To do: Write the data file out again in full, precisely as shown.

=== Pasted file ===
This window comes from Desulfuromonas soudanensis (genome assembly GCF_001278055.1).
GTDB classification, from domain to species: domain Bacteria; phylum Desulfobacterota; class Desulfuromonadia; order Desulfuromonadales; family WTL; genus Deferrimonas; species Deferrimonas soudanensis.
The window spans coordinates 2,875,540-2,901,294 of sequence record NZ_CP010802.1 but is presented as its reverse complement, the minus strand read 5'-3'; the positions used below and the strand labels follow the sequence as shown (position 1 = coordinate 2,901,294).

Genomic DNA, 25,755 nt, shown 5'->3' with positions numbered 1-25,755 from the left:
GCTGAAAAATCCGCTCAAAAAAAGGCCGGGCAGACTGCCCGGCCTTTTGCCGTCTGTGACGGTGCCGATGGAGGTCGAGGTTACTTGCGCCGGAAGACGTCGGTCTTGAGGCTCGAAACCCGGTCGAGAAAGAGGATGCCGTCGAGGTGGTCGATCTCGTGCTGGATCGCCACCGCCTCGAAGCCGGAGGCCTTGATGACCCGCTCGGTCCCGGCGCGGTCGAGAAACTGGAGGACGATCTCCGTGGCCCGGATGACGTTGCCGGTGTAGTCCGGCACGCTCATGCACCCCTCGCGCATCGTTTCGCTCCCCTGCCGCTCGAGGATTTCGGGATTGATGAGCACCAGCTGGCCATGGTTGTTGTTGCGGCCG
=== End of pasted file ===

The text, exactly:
This window comes from Desulfuromonas soudanensis (genome assembly GCF_001278055.1).
GTDB classification, from domain to species: domain Bacteria; phylum Desulfobacterota; class Desulfuromonadia; order Desulfuromonadales; family WTL; genus Deferrimonas; species Deferrimonas soudanensis.
The window spans coordinates 2,875,540-2,901,294 of sequence record NZ_CP010802.1 but is presented as its reverse complement, the minus strand read 5'-3'; the positions used below and the strand labels follow the sequence as shown (position 1 = coordinate 2,901,294).

Genomic DNA, 25,755 nt, shown 5'->3' with positions numbered 1-25,755 from the left:
GCTGAAAAATCCGCTCAAAAAAAGGCCGGGCAGACTGCCCGGCCTTTTGCCGTCTGTGACGGTGCCGATGGAGGTCGAGGTTACTTGCGCCGGAAGACGTCGGTCTTGAGGCTCGAAACCCGGTCGAGAAAGAGGATGCCGTCGAGGTGGTCGATCTCGTGCTGGATCGCCACCGCCTCGAAGCCGGAGGCCTTGATGACCCGCTCGGTCCCGGCGCGGTCGAGAAACTGGAGGACGATCTCCGTGGCCCGGATGACGTTGCCGGTGTAGTCCGGCACGCTCATGCACCCCTCGCGCATCGTTTCGCTCCCCTGCCGCTCGAGGATTTCGGGATTGATGAGCACCAGCTGGCCATGGTTGTTGTTGCGGCCG